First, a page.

He also recommends sweeping changes to the fleet. The Navy should mothball its Aegis warships, he wrote, because it will never fight an open-ocean war against a peer competitor such as China or Russia. It should use aircraft carriers as cargo ships, carrying supplies or helicopters, if needed, rather than fixed-wing planes.
Lind also recommends the Navy develop its own carrier-launched low-level ground-attack aircraft. The F/A-18 Hornet isn’t built to orbit a battlefield and carry heavy ordnance loads, he wrote, even though that mission will be in ever greater demand.
Isnt the quote "Todays wars are fought with yesterdays tactics"?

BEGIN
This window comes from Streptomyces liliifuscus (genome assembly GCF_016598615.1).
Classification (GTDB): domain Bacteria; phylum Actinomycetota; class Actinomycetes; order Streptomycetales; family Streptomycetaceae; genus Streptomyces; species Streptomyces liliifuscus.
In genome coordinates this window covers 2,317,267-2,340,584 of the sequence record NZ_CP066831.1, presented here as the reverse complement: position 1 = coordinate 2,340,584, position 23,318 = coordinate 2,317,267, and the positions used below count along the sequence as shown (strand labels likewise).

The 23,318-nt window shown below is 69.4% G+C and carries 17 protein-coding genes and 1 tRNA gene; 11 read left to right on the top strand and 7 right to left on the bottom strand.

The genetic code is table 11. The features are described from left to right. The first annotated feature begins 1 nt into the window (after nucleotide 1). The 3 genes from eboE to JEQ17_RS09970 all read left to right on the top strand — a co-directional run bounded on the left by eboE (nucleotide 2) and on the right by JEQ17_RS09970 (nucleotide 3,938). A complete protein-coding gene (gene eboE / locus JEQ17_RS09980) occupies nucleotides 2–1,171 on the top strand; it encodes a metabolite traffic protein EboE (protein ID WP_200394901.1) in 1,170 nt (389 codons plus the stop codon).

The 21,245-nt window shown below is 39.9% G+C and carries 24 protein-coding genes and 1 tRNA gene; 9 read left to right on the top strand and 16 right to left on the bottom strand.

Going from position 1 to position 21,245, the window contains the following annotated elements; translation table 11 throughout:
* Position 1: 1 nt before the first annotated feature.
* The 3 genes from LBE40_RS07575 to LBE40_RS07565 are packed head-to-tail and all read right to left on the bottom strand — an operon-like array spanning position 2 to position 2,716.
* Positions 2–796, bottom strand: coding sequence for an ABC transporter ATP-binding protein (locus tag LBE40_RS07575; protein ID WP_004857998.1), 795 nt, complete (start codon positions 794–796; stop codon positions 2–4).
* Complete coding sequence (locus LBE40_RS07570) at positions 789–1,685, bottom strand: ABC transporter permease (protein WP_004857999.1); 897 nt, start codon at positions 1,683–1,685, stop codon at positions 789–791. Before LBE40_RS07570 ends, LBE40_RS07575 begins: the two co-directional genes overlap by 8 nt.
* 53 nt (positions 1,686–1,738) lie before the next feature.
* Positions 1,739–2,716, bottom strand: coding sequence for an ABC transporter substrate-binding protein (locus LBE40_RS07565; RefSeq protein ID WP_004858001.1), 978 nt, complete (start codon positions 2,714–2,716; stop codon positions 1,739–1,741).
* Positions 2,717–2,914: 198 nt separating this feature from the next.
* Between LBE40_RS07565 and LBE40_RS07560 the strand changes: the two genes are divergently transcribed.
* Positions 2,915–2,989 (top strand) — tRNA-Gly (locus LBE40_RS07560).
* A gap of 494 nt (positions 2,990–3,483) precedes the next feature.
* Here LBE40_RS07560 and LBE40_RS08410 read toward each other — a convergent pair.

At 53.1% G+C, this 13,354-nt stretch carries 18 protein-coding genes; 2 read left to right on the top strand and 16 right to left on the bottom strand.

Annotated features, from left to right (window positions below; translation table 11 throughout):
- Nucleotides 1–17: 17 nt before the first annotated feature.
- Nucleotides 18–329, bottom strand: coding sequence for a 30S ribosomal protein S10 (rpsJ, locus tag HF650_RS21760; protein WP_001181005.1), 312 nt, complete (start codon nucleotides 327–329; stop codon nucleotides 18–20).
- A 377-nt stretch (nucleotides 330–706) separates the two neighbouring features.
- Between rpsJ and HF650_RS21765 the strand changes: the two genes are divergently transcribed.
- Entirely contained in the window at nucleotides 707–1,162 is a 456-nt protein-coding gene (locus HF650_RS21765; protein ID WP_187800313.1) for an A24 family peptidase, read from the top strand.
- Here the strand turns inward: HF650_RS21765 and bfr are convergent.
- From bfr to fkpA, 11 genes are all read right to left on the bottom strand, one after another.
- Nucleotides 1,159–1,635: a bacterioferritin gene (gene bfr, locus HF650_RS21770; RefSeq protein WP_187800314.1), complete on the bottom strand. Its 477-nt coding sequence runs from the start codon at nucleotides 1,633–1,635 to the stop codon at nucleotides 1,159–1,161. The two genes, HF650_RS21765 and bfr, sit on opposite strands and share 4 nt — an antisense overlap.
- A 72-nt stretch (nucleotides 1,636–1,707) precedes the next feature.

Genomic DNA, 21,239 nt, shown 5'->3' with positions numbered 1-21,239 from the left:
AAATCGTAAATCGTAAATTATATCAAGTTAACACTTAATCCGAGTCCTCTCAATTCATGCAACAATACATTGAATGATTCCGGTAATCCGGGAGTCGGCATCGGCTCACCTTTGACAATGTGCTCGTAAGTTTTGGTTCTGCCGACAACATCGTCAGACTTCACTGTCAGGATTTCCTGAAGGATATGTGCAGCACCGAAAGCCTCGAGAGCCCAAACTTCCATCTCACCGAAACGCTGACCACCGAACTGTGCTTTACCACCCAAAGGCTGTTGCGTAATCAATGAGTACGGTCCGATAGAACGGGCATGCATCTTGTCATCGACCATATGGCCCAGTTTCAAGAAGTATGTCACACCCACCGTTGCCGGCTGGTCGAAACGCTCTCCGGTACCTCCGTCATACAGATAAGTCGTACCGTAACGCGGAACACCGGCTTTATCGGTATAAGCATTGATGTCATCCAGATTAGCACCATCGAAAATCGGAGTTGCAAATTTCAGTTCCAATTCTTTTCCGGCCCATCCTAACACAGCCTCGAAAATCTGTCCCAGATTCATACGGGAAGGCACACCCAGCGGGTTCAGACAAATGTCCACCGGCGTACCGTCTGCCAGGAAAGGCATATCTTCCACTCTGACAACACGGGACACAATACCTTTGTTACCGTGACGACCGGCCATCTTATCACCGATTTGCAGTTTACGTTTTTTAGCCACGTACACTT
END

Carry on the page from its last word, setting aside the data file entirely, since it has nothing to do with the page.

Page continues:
But honestly aircraft carriers as cargo ships? thats ridiculous. Many Navy pilots love the hornet to death, I dont understand why this guy is being super critical. How does he know we will never fight Russia. Didn't Russia just test submarine nuclear weapons? Shes flexing her old muscle.....

What is the authors background anyway?
Isnt the quote "Todays wars are fought with yesterdays tactics"?

But honestly aircraft carriers as cargo ships? thats ridiculous. Many Navy pilots love the hornet to death, I dont understand why this guy is being super critical. How does he know we will never fight Russia. Didn't Russia just test submarine nuclear weapons? Shes flexing her old muscle.....

What is the authors background anyway?